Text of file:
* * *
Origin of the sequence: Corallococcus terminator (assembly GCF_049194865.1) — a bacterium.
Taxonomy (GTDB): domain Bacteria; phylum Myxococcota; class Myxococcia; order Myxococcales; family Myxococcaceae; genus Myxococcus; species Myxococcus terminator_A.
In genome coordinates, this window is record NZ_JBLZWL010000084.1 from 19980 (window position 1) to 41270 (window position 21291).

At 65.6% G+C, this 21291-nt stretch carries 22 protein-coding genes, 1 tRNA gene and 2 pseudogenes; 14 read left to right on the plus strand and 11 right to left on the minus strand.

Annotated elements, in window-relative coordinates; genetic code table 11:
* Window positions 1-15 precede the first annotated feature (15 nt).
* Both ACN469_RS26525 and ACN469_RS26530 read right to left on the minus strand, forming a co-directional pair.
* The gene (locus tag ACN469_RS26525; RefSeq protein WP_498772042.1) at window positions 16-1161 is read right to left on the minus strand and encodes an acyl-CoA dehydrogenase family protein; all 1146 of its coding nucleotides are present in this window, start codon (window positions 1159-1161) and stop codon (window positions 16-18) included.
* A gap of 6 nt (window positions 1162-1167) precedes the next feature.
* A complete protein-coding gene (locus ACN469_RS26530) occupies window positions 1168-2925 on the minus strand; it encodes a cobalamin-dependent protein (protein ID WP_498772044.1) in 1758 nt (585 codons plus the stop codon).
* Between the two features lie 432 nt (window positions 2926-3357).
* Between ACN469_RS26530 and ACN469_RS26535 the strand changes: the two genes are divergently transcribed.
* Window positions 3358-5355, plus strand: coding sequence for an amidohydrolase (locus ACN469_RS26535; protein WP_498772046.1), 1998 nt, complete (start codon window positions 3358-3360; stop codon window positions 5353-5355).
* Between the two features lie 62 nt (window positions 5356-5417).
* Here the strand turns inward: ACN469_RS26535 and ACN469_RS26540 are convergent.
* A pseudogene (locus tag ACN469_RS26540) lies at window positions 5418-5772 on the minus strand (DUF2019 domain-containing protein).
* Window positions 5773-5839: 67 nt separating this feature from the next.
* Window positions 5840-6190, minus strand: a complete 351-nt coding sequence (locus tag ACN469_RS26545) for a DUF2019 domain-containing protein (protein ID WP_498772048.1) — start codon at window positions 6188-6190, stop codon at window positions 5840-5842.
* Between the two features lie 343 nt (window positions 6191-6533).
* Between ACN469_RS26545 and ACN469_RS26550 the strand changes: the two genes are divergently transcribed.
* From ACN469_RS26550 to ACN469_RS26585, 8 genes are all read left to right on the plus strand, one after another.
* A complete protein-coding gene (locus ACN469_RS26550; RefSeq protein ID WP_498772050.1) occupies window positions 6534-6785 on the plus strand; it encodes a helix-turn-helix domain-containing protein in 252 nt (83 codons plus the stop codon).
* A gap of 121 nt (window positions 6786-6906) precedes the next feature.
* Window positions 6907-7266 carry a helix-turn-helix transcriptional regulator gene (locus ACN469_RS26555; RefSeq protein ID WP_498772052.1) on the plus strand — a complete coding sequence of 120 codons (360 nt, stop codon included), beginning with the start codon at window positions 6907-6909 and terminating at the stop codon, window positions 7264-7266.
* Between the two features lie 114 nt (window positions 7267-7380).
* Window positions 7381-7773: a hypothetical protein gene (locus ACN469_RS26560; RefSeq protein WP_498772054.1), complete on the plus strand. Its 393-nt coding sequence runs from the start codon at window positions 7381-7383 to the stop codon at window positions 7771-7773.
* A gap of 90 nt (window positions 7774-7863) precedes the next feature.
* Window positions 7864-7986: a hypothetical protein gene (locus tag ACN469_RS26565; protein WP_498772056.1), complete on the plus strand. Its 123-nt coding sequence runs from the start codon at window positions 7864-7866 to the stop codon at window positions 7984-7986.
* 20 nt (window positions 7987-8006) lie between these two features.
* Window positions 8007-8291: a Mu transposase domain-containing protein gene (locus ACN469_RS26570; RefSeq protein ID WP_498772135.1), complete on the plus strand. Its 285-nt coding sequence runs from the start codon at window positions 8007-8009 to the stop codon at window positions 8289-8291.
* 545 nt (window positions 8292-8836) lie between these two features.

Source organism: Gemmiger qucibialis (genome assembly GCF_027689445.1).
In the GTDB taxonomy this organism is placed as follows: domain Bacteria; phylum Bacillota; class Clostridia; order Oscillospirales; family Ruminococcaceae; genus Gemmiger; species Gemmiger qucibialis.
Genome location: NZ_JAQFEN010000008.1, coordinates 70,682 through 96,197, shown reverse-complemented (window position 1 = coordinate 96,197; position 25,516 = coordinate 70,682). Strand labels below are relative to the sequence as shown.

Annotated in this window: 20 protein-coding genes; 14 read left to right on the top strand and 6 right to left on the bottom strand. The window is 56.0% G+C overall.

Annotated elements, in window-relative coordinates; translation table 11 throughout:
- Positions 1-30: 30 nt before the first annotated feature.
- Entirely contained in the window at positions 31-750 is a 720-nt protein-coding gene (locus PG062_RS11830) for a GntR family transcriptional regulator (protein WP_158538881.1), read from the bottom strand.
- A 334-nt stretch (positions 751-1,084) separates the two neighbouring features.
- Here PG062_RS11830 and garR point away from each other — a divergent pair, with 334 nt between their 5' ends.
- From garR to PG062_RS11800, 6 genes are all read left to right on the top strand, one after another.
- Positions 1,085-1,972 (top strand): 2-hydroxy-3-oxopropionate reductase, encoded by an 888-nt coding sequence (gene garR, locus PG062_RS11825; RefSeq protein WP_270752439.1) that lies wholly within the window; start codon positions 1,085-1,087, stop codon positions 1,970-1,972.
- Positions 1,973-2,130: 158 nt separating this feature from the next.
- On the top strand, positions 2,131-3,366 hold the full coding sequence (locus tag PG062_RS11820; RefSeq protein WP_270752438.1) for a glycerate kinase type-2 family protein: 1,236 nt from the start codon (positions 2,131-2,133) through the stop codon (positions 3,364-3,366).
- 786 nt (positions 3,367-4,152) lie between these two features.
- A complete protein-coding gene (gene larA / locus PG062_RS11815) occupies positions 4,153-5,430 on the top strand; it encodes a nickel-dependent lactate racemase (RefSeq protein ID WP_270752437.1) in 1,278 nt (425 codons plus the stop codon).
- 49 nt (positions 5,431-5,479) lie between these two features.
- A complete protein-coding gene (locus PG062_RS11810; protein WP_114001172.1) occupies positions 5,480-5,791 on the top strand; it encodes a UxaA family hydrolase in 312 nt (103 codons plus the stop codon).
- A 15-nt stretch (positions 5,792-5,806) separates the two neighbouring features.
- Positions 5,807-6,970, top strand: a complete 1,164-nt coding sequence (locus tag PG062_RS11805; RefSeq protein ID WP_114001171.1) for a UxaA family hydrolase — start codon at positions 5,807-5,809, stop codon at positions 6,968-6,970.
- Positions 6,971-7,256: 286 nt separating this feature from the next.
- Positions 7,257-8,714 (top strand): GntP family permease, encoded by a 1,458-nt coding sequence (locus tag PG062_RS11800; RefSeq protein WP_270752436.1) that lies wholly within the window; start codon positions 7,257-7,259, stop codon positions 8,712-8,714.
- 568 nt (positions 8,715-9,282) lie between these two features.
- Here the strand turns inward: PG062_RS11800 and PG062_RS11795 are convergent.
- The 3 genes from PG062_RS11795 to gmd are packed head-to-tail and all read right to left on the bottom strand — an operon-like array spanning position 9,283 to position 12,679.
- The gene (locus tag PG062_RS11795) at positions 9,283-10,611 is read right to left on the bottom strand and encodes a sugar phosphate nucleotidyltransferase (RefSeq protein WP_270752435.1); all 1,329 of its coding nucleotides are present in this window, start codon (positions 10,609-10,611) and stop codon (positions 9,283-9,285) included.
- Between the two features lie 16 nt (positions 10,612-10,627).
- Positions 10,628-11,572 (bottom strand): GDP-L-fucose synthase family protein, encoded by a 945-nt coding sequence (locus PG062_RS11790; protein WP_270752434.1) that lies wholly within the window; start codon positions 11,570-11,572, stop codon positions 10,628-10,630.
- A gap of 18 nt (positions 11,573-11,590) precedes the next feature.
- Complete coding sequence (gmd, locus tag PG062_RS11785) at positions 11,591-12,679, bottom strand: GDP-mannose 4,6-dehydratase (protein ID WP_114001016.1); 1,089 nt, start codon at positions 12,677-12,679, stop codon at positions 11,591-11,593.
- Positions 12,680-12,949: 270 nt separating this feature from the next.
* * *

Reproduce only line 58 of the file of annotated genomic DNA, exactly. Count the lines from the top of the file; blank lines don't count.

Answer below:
- Positions 10,628-11,572 (bottom strand): GDP-L-fucose synthase family protein, encoded by a 945-nt coding sequence (locus PG062_RS11790; protein WP_270752434.1) that lies wholly within the window; start codon positions 11,570-11,572, stop codon positions 10,628-10,630.